Compatibility/ interoperability is not the blocker for cloud adoption; there are emerging standards which make storing these large datasets on cloud efficient. One of the evolving standards is COG (Cloud Optimized GeoTIFF). A COG is simply a GeoTIFF (a public domain metadata standard) that has an internal organization that supports efficient access via HTTP, i.e., it is formatted to work on the cloud.
This internal organization is combined with an HTTP feature called ‘GET range request’ that allows only the portion of the file that is needed to be retrieved. Similarly, the Spatio Temporal Asset Catalog (STAC) specification provides a common language to describe a range of geospatial information, so it can more easily be indexed and discovered. While moving data to cloud, it is advantageous to think in terms of cloud optimized data formats for ease of discovery and sharing.
The AWS cloud platform itself includes a variety of cloud-based data storage options which companies have to choose from. Which of these solutions come across as the most befitting for Geospatial imagery processing and analytics, considering the dynamic mosaicking and on-the-fly processing requirements of land imagery?
AWS has many storage options which one can choose to architect their solution. We recommend a multi-tier storage pattern for geospatial image processing. While Amazon Simple Storage Service (Amazon S3) is the ideal choice for storing and building geo-data lake for large scale data, customers also can use Amazon Elastic File System (Amazon EFS) or Amazon Elastic Block Store (Amazon EBS) for storing and gaining faster access to operational and transactional data. This approach gives the most cost-effective storage strategy for large scale geospatial image processing.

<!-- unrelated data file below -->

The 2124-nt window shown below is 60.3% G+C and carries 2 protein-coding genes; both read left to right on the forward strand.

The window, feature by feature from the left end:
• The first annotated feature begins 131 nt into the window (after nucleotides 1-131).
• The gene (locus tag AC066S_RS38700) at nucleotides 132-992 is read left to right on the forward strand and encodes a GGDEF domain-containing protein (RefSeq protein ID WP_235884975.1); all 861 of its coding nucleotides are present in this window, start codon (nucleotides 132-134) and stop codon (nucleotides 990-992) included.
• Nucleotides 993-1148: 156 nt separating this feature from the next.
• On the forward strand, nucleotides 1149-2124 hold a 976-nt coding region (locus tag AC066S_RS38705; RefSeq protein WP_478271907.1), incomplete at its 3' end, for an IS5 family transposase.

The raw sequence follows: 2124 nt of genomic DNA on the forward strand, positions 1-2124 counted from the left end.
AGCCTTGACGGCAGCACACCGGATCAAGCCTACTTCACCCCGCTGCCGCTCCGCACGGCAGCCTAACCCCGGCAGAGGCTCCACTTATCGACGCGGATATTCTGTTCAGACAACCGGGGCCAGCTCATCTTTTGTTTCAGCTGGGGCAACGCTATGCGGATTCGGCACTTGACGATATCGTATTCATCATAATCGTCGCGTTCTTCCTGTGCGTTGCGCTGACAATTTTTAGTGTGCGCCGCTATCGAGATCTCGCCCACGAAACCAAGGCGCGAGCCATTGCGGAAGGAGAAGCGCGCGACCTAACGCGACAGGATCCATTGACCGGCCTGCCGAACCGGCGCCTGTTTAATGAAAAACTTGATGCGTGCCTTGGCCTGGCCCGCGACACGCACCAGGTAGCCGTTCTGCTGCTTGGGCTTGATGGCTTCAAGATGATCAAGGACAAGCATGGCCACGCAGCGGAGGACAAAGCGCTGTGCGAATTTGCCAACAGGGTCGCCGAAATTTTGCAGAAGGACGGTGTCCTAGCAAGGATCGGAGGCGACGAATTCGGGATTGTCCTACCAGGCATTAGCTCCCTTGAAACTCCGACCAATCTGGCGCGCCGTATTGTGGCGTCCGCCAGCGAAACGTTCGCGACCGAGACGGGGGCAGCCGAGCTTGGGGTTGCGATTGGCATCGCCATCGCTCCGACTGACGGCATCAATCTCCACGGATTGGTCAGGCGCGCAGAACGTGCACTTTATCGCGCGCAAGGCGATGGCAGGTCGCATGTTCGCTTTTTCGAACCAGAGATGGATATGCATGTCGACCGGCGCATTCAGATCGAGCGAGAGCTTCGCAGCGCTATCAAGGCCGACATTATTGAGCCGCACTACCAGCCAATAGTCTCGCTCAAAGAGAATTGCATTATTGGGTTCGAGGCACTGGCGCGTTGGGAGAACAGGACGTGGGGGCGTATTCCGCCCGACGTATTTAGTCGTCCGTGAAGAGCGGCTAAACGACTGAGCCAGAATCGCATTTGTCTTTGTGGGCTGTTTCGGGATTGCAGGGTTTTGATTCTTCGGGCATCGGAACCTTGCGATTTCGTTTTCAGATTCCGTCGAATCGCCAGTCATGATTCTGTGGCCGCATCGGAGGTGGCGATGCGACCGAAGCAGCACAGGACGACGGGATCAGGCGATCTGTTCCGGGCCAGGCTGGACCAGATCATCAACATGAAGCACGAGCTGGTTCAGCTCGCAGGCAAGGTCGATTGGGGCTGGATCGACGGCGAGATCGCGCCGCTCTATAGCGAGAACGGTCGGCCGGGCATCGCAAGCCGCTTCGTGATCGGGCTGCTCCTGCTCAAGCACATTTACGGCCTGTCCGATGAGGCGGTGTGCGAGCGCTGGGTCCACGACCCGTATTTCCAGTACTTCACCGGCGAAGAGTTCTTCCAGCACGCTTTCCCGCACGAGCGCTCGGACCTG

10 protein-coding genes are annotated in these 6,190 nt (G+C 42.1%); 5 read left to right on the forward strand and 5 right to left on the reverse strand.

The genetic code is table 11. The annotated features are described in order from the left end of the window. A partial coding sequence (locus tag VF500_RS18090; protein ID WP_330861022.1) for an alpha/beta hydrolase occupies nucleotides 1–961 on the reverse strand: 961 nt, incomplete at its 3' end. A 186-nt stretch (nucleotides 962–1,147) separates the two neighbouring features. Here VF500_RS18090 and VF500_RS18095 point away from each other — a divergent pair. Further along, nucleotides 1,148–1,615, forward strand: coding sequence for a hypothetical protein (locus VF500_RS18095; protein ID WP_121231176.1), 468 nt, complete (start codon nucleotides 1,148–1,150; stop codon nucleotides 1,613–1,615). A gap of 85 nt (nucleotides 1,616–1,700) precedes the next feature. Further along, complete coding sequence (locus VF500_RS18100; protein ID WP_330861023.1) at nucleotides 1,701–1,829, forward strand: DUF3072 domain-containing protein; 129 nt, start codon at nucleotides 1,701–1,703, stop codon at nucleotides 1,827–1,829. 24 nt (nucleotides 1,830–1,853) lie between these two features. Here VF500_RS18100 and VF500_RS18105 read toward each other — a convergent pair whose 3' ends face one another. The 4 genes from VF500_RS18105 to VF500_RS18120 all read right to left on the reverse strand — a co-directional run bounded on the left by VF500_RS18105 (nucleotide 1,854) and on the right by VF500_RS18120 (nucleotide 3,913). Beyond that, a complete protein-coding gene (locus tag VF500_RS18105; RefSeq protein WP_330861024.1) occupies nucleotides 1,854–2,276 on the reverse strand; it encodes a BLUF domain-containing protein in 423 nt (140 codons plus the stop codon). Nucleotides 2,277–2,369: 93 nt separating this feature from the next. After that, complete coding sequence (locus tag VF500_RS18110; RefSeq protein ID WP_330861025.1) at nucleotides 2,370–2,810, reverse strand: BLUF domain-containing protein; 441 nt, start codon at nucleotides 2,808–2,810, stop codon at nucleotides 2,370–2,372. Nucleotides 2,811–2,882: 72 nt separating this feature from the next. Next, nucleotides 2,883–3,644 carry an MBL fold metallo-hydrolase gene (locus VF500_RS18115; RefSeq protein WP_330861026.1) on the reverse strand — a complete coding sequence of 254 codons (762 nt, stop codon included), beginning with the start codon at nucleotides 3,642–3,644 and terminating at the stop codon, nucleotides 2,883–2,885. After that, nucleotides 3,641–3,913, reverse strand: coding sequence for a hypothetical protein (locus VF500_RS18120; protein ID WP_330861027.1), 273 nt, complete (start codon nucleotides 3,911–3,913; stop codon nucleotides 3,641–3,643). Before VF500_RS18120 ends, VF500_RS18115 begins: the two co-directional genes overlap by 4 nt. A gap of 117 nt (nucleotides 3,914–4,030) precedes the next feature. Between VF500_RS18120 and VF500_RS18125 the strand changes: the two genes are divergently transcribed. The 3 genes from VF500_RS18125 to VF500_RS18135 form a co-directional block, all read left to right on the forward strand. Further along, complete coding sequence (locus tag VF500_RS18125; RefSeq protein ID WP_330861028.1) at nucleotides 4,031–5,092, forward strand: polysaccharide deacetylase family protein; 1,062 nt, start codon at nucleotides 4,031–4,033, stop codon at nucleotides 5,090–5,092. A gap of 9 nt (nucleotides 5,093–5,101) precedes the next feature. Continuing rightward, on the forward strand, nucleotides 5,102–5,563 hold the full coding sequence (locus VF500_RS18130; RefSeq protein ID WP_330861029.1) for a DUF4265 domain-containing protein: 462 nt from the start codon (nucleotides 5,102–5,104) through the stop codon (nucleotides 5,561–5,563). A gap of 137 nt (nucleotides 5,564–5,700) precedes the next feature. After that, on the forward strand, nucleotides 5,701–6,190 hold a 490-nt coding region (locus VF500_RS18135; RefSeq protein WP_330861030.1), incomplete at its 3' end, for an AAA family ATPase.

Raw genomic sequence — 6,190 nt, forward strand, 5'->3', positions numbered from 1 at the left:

With a conducive policy environment liberalizing the Geospatial sector, we will be witnessing a new era of business development powered by innovative Geospatial mobile applications, but challenges around scalability and infrastructure management of these applications continue to hinder startups and small businesses. Is there an affordable way forward for them?
Startups need to look at moving from capex model for infrastructure to the opex model. We believe the cloud is the best place to build startups, and that the AWS Cloud is the best possible environment for them to flourish. Cloud services are incredibly cost-effective and can quickly give startups access to computing resources as they need them on a pay-as-you go basis. Second, cloud is inherently meant for dynamic scaling, this isn’t a challenge.
At AWS, we offer a broad range of programs and initiatives to support startups at every stage of their lifecycle, from early-stage through to maturity. These programs provide startups with a host of benefits, including AWS credits, technical support, and training. We also offer extensive cost optimisation services to our customers. We’ve reduced prices 111 times since AWS launched in 2006. Our team members are actually tasked with reducing a startup customer’s cloud bill, ensuring startups make the most economically efficient use of our services.
Cloud infrastructure costs can represent a large portion of a startup’s regular expenditure, and our team has been able to achieve savings for customers of up to 40%. We do this by offering a range of pricing models, including spot pricing for Amazon EC2 Spot Instances, which startups particularly appreciate because they can deliver up to 90% discounts over On-Demand pricing.